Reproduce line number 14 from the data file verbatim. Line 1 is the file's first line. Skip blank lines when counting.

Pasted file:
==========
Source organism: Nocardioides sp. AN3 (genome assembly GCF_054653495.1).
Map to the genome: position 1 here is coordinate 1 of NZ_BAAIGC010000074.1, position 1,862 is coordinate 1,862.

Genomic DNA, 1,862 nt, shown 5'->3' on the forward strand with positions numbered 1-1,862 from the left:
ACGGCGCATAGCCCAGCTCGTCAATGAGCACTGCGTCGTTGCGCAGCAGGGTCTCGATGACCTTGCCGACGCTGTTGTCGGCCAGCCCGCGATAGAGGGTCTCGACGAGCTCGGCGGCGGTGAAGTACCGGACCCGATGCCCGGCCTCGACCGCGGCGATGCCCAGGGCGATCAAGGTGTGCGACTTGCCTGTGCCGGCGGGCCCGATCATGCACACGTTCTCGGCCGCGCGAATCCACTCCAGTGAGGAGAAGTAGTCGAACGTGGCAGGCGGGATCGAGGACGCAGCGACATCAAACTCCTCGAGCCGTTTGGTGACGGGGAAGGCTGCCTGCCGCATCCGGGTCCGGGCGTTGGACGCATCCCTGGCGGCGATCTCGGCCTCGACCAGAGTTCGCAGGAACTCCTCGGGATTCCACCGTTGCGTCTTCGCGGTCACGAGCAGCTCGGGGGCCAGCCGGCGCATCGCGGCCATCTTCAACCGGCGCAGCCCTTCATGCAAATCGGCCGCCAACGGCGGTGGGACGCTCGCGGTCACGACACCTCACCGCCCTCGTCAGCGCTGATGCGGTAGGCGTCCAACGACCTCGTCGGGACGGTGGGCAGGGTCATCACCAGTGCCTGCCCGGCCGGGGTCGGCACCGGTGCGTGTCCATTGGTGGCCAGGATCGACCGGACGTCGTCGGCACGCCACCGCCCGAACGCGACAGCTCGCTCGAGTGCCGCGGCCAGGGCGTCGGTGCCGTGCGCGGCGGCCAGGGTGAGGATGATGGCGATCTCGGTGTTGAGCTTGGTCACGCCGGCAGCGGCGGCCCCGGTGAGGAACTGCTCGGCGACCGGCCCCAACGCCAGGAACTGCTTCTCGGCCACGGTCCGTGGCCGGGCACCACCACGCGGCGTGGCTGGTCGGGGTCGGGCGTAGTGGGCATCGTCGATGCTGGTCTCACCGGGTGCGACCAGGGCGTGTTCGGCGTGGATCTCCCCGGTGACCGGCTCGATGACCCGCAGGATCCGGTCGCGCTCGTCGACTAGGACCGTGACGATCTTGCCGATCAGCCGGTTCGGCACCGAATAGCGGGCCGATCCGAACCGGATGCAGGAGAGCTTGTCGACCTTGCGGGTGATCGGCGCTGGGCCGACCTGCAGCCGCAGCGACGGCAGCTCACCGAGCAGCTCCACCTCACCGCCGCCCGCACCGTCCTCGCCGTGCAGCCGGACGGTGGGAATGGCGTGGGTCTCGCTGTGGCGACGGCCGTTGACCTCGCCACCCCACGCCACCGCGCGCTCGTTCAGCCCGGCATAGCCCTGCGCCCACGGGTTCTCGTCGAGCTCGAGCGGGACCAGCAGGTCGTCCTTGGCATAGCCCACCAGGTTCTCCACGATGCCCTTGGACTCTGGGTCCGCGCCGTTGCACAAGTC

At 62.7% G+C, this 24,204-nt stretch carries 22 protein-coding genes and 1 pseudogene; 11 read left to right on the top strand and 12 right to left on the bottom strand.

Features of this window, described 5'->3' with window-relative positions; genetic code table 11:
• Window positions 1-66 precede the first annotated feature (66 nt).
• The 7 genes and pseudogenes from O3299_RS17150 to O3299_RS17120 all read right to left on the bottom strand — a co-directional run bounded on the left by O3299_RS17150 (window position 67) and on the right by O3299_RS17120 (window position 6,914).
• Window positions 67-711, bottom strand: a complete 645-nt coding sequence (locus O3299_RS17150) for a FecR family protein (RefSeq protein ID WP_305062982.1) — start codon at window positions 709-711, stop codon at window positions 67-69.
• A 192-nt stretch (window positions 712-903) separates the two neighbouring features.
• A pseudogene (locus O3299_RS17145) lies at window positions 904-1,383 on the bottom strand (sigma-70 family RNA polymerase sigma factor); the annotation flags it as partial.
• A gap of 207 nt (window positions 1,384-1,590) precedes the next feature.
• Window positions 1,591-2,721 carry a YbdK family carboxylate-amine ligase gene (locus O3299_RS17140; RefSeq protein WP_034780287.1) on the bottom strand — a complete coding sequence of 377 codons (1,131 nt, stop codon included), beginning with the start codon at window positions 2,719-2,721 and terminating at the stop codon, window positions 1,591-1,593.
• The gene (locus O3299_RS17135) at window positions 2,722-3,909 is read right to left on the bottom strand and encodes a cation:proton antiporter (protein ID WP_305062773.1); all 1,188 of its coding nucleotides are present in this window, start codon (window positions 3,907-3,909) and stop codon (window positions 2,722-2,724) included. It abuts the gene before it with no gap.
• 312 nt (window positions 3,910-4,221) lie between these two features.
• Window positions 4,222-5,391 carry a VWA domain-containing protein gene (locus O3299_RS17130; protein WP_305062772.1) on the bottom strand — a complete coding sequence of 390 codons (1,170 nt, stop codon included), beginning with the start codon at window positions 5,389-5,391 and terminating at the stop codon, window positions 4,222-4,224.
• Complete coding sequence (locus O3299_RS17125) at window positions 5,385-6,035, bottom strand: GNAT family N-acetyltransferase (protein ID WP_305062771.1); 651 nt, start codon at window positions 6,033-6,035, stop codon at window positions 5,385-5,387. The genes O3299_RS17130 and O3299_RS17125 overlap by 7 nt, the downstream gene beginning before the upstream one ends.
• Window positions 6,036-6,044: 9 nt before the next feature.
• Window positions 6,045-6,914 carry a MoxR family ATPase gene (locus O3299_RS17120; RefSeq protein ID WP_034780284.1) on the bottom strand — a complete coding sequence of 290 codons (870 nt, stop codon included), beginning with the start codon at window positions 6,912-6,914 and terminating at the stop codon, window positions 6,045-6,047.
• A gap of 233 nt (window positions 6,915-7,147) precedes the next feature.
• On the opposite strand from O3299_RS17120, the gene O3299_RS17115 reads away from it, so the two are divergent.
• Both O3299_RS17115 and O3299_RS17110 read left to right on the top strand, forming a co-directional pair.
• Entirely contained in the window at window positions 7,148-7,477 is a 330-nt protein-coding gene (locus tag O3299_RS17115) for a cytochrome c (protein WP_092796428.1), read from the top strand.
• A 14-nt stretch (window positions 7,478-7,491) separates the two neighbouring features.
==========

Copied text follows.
• The gene (locus O3299_RS17135) at window positions 2,722-3,909 is read right to left on the bottom strand and encodes a cation:proton antiporter (protein ID WP_305062773.1); all 1,188 of its coding nucleotides are present in this window, start codon (window positions 3,907-3,909) and stop codon (window positions 2,722-2,724) included. It abuts the gene before it with no gap.